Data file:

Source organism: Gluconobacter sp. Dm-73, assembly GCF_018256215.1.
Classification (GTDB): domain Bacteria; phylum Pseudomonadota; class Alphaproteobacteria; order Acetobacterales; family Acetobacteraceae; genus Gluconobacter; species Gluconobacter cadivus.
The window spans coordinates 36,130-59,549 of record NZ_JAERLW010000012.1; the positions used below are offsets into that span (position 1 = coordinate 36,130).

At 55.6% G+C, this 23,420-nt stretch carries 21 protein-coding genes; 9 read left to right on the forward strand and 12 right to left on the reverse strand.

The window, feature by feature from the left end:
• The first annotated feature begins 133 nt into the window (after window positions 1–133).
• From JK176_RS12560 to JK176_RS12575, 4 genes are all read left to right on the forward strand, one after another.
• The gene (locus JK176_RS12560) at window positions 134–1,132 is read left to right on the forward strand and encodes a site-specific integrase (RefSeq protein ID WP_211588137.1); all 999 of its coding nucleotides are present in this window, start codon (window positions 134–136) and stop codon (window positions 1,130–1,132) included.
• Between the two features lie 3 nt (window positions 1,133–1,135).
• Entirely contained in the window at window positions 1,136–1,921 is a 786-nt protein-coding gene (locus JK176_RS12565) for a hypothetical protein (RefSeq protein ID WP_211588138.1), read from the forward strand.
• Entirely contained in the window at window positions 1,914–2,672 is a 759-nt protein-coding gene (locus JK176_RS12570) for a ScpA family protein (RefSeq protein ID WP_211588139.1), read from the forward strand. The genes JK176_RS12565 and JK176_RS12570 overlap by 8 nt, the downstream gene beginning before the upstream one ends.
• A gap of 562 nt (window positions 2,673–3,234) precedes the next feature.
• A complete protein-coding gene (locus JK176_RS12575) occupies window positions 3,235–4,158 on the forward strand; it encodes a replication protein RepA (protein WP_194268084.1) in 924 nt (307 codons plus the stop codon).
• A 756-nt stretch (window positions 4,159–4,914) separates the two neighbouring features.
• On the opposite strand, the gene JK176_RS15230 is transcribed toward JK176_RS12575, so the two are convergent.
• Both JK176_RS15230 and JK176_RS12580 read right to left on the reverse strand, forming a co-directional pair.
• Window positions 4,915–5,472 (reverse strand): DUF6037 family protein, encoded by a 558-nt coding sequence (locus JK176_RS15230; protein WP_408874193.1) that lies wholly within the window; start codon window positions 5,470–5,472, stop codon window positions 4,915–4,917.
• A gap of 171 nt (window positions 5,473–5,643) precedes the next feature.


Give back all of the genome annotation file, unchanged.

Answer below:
Source organism: Gluconobacter sp. Dm-73, assembly GCF_018256215.1.
Classification (GTDB): domain Bacteria; phylum Pseudomonadota; class Alphaproteobacteria; order Acetobacterales; family Acetobacteraceae; genus Gluconobacter; species Gluconobacter cadivus.
The window spans coordinates 36,130-59,549 of record NZ_JAERLW010000012.1; the positions used below are offsets into that span (position 1 = coordinate 36,130).

At 55.6% G+C, this 23,420-nt stretch carries 21 protein-coding genes; 9 read left to right on the forward strand and 12 right to left on the reverse strand.

The window, feature by feature from the left end:
• The first annotated feature begins 133 nt into the window (after window positions 1–133).
• From JK176_RS12560 to JK176_RS12575, 4 genes are all read left to right on the forward strand, one after another.
• The gene (locus JK176_RS12560) at window positions 134–1,132 is read left to right on the forward strand and encodes a site-specific integrase (RefSeq protein ID WP_211588137.1); all 999 of its coding nucleotides are present in this window, start codon (window positions 134–136) and stop codon (window positions 1,130–1,132) included.
• Between the two features lie 3 nt (window positions 1,133–1,135).
• Entirely contained in the window at window positions 1,136–1,921 is a 786-nt protein-coding gene (locus JK176_RS12565) for a hypothetical protein (RefSeq protein ID WP_211588138.1), read from the forward strand.
• Entirely contained in the window at window positions 1,914–2,672 is a 759-nt protein-coding gene (locus JK176_RS12570) for a ScpA family protein (RefSeq protein ID WP_211588139.1), read from the forward strand. The genes JK176_RS12565 and JK176_RS12570 overlap by 8 nt, the downstream gene beginning before the upstream one ends.
• A gap of 562 nt (window positions 2,673–3,234) precedes the next feature.
• A complete protein-coding gene (locus JK176_RS12575) occupies window positions 3,235–4,158 on the forward strand; it encodes a replication protein RepA (protein WP_194268084.1) in 924 nt (307 codons plus the stop codon).
• A 756-nt stretch (window positions 4,159–4,914) separates the two neighbouring features.
• On the opposite strand, the gene JK176_RS15230 is transcribed toward JK176_RS12575, so the two are convergent.
• Both JK176_RS15230 and JK176_RS12580 read right to left on the reverse strand, forming a co-directional pair.
• Window positions 4,915–5,472 (reverse strand): DUF6037 family protein, encoded by a 558-nt coding sequence (locus JK176_RS15230; protein WP_408874193.1) that lies wholly within the window; start codon window positions 5,470–5,472, stop codon window positions 4,915–4,917.
• A gap of 171 nt (window positions 5,473–5,643) precedes the next feature.